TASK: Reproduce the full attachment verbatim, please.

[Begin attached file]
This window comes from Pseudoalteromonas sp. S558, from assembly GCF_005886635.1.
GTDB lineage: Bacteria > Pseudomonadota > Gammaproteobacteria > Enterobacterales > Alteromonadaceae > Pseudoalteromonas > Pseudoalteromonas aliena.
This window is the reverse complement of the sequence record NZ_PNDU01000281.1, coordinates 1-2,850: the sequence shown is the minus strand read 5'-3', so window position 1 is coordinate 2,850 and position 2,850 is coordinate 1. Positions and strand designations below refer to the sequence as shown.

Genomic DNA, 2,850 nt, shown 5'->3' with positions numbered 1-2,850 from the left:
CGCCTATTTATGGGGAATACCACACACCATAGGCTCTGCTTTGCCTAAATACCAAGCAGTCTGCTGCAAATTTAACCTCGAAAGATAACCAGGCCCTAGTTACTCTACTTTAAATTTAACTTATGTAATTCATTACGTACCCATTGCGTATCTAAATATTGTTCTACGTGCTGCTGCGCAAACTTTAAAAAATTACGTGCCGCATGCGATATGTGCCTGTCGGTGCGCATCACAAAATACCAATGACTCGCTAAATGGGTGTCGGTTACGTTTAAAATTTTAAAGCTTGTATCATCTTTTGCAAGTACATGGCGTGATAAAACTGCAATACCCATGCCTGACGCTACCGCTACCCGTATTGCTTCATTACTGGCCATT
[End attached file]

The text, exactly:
This window comes from Pseudoalteromonas sp. S558, from assembly GCF_005886635.1.
GTDB lineage: Bacteria > Pseudomonadota > Gammaproteobacteria > Enterobacterales > Alteromonadaceae > Pseudoalteromonas > Pseudoalteromonas aliena.
This window is the reverse complement of the sequence record NZ_PNDU01000281.1, coordinates 1-2,850: the sequence shown is the minus strand read 5'-3', so window position 1 is coordinate 2,850 and position 2,850 is coordinate 1. Positions and strand designations below refer to the sequence as shown.

Genomic DNA, 2,850 nt, shown 5'->3' with positions numbered 1-2,850 from the left:
CGCCTATTTATGGGGAATACCACACACCATAGGCTCTGCTTTGCCTAAATACCAAGCAGTCTGCTGCAAATTTAACCTCGAAAGATAACCAGGCCCTAGTTACTCTACTTTAAATTTAACTTATGTAATTCATTACGTACCCATTGCGTATCTAAATATTGTTCTACGTGCTGCTGCGCAAACTTTAAAAAATTACGTGCCGCATGCGATATGTGCCTGTCGGTGCGCATCACAAAATACCAATGACTCGCTAAATGGGTGTCGGTTACGTTTAAAATTTTAAAGCTTGTATCATCTTTTGCAAGTACATGGCGTGATAAAACTGCAATACCCATGCCTGACGCTACCGCTACCCGTATTGCTTCATTACTGGCCATT